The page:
• For a 3-tier tDSS, for instance, a set of percentage values (p1, p2, p3) where p1+p2+p3=100% would correspond to the following possible pseudo-coded implementation of the COST( ) function—one of the several other possible implementations:
  • r = rand(100); if (r < p1) { return T1; } else if (r < p1 + p2) {return T2; } else { return T3; }
  • (In the code above, the {return Ti;} statement is simplified for shortness sake, to indicate “infinite” cost for tiers other than the Ti)
  • Further, in the exemplary implementation, all the collected statistics, as well as the aggregated computed cost are included in a pipeline-modifiers; the latter is then passed on into the read( ) and write( ) implementations as illustrated in FIG. 4, FIG. 5, FIG. 6, FIG. 7 and the corresponding detailed description above.
  • Note that the system may automatically assign default values to the threshold and weighting parameters, and therefore a storage management system (SMS) driven configuration may be optional. The SMS may also vary the parameters dynamically in order to achieve the desired ranges or component utilization. A particular implementation of the system described in the present application is not required to use all the parameters described above, or may use additional parameters that suitably describe the specific storage tiers and subsystems.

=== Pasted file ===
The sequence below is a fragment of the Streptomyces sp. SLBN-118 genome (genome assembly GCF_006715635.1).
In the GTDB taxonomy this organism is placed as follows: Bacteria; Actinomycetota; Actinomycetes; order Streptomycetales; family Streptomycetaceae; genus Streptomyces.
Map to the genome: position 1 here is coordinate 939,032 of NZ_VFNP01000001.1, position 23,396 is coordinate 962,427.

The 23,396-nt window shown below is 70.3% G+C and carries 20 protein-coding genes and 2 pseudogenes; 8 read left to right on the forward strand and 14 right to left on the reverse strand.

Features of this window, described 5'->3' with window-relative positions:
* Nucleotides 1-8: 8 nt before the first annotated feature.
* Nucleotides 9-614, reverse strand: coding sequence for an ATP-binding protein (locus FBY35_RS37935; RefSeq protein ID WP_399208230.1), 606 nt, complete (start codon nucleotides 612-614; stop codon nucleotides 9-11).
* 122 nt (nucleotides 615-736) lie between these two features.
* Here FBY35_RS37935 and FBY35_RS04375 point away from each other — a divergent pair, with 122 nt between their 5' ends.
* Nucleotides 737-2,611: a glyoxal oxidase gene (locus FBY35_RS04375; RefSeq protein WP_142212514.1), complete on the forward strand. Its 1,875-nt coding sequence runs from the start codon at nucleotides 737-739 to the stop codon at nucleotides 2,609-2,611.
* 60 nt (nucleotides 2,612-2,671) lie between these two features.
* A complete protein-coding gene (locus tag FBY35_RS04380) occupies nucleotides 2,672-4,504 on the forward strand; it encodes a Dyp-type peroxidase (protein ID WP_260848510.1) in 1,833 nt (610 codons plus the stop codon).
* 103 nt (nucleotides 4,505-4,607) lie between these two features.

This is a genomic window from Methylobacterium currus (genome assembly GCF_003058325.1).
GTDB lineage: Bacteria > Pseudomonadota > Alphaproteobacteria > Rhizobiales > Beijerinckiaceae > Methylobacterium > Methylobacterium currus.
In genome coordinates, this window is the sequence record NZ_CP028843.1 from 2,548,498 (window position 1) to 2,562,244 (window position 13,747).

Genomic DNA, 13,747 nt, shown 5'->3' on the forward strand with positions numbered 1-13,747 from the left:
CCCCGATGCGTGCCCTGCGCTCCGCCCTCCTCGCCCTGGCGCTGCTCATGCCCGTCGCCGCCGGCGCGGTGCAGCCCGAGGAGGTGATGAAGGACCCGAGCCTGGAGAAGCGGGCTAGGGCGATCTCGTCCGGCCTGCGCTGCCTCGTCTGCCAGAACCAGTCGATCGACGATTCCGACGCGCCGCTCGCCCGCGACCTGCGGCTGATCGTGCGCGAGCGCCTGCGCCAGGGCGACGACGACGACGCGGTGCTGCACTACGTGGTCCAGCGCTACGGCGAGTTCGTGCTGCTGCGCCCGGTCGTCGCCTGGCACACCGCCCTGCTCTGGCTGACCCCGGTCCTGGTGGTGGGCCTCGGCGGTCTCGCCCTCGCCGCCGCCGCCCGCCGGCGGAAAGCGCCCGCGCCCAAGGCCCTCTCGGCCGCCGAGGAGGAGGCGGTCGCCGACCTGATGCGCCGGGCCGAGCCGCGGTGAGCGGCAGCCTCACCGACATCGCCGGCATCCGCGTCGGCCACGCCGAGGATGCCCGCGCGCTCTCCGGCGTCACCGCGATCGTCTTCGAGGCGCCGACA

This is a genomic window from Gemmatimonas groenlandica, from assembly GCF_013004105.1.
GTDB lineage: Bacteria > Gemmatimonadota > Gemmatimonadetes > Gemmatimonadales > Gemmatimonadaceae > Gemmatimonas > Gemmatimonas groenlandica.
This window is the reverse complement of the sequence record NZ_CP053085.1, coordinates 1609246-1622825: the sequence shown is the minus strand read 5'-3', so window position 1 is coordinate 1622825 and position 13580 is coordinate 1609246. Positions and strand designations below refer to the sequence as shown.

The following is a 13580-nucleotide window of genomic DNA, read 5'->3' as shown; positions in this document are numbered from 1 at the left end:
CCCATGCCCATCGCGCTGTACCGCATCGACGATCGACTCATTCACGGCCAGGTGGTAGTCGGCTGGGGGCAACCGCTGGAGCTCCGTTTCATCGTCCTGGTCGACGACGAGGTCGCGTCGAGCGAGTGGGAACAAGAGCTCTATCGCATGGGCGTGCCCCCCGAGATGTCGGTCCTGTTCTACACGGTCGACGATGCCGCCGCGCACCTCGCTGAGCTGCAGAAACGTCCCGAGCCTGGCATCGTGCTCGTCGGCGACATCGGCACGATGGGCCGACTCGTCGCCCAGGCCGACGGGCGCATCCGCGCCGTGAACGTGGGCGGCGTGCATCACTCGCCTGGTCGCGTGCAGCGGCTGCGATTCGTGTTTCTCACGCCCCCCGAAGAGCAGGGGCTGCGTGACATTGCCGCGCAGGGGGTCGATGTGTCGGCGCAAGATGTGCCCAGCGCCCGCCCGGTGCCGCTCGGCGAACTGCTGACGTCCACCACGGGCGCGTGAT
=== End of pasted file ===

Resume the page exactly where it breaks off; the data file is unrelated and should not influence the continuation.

• Further, for any given tier returned by the COST( ) function, the resulting pipeline-modifiers include, as the name implies, parameters that define or hint on how to execute specific I/O pipeline stages, including checksumming, inline compression, inline encryption, inline deduplication, data distribution (dispersion), read caching and writeback caching. One of the examples above reflects a rather straightforward tradeoff for the inline deduplication, as far as CPU utilization (to compute cryptographically secure fingerprints for the deduplicated data, for instance) on one hand, size of the dedup index on another, and available storage capacity, on the third hand. Similarly, for inline compression the formula must include the tradeoff between CPU and I/O subsystem utilizations, and whether this tradeoff is warranted by the achieved compression ratio, for instance:
  • use_compression=CPU-utilization<threshold1
      • &&
      • current-compression-ratio>threshold2;